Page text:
Genres: useful and destructive

Our managing editor, Courtney Algeo, has declared 2012 the year of genre. For the entire year, she will read and write on a new genre each month. Reading along and providing his own commentary will be Josh Wodarz. (Maybe you'll find that you want to jump in and party on, too!)

First up was Neil Gaiman’s
American Gods. Josh contributed this response to Courtney’s first review.

There’s a statement by Douglas Adams that always comes to mind when I think about genre and fiction.

He said, “There’s nothing worse than sitting down to write a novel and saying, ‘Well, okay, I’m going to do something of high artistic worth.’”

He the went on to muse that Ian Fleming’s James Bond books had set out to be literate but not literary and that Fleming had achieved this, demonstrating a high level of craft and that he “knew how to use language, he knew how to make it work, and he wrote well.”

I first read that statement by Adams around the first time I read his friend Neil Gaiman’s Americans Gods, and as such the two are always linked in my head. It’s not just the time frame and friendship of the two authors though, it’s the fact that I’ve always inferred that Adams meant that high levels of craftsmanship can elevate an end result to art. He may not have meant it of Fleming, but I believe such a statement is true about American Gods.

American Gods is the work of a master craftsman.

Though it was Gaiman’s first true solo novel from the ground up, it’s clear that the book is the work of an experienced and dedicated writer in the prime of his career. Thematically some may see it as the same ground as his comic book Sandman (gods in the modern world, what happens when gods die/quit, etc.), but then again it is practically his final say on the subject unfettered by the amount of editorial interference that can be common in the comic book world.

I do not easily get weak in the knees over language, but it is Gaiman’s language that I think elevates this book beyond mere craftsmanship, showing a mastery of understatement and loaded, symbolic sentences. Stephen King recently mused what his career might have been like had the infamous Gordon Lish edited his work in the same manner Lish had edited Raymond Carver. Mr. King, I respectfully present you with a glimpse into that world: American Gods. King is a skilled craftsman himself and he has created some works that I would say are worthy of being considered art, but possibly not as much as he could have.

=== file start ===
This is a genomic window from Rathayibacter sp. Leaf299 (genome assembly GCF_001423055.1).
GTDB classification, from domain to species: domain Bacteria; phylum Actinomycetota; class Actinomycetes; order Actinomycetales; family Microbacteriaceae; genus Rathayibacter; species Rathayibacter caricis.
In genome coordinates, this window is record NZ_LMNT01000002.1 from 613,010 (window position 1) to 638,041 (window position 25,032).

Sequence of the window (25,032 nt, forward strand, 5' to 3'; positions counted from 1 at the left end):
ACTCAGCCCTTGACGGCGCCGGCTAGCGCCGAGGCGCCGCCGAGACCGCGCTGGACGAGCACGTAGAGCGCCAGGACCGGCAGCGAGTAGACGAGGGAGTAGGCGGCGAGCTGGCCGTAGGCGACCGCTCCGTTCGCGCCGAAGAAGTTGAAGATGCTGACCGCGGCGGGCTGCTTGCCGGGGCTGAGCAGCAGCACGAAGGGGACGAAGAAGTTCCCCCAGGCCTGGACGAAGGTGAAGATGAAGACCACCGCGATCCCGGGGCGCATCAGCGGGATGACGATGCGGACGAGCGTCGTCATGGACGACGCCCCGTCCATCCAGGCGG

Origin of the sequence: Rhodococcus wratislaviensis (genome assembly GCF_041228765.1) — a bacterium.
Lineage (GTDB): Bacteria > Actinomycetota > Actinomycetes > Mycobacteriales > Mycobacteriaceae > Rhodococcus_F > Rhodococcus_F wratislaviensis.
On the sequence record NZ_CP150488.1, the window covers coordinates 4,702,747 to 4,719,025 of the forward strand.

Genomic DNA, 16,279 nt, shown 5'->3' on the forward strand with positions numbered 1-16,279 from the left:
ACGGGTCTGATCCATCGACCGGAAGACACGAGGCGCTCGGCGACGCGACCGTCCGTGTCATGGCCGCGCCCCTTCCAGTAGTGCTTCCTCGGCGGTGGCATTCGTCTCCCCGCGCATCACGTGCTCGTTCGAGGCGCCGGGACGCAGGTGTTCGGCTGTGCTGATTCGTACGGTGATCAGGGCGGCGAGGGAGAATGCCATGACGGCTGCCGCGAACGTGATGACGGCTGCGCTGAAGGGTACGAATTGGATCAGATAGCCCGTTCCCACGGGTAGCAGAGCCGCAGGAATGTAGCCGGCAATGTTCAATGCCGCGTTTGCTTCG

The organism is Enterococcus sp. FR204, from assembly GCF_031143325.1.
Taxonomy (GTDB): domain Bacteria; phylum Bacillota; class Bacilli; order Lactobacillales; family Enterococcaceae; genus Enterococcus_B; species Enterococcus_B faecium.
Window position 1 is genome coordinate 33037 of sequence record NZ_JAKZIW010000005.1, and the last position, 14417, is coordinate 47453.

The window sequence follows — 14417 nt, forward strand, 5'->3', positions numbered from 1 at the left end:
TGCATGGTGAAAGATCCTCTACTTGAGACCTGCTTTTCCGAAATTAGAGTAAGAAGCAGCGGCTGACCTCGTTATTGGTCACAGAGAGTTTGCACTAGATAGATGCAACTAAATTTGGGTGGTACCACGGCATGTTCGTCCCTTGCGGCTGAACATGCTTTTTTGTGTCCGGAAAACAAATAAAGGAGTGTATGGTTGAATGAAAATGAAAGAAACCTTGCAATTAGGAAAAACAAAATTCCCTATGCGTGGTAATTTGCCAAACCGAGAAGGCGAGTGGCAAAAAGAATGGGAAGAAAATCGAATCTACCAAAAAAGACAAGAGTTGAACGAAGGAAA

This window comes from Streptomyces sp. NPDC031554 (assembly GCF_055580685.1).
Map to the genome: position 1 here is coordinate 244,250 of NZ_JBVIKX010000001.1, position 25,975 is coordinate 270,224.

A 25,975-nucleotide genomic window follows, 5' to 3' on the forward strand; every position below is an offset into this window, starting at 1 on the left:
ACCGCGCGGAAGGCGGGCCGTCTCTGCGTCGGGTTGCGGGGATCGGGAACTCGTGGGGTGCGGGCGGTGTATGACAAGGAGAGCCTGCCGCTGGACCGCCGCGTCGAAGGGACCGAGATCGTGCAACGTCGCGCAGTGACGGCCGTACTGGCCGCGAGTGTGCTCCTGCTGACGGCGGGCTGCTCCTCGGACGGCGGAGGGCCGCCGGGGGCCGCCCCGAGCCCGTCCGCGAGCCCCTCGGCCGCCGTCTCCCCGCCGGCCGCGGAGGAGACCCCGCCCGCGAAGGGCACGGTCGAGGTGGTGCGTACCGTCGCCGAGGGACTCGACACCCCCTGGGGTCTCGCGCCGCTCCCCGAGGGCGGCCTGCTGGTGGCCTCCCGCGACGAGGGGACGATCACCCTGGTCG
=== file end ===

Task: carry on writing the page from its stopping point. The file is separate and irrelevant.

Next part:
Other skilled craftsmen that have elevated their work frequently:

  • JG Ballard
  • Kurt Vonnegut
  • Cormac McCarty
  • Margaret Atwood

All of whom have written their fair share of genre books—quite a few, in fact. All of them, along with King, can be found in whatever section passes for “Literature/Literary Fiction” in your chain bookstore and most likely your library as well. Yet, you will not see Neil Gaiman there.

Genres are both useful and destructive. They guide readers to books they might enjoy and they allow others to marginalize authors and works.

To some in the “literary fiction” crowd, genre works can be seen as less than. To those in genre, “literary fiction” is a genre itself…and one that thinks way too much of itself. Both attitudes are a disservice to the written word. Gaiman has been a wildly successful writer in various genres and media. Had his career began writing more down to earth books about a college professor’s writer’s block or a book of social criticism dealing with generations of a family or a large, overly complicated treatise on entertainment or consumerist serial killer fantasies and then wrote American Gods, he may have won a PEN or a Pulitzer for it. I guess if your first novel is a superbly written examination of belief in modern society that manages to bypass the complications and hang-ups of Abrahamic religions by filtering it through old world mythology and fantasy you’re not supposed to be considered a “serious writer.” I think Gaiman is probably happy with all the other awards American Gods swept up and the even further success of The Graveyard Book, which due to its dual Carnegie/Newberry awards will be in elementary and middle school libraries in perpetuity.

That’s okay. I’m pretty sure Jonathan Franzen doesn’t think elementary school readers are serious readers anyways.

Do you bleed red ink?

Obey, reincarnate, and run fast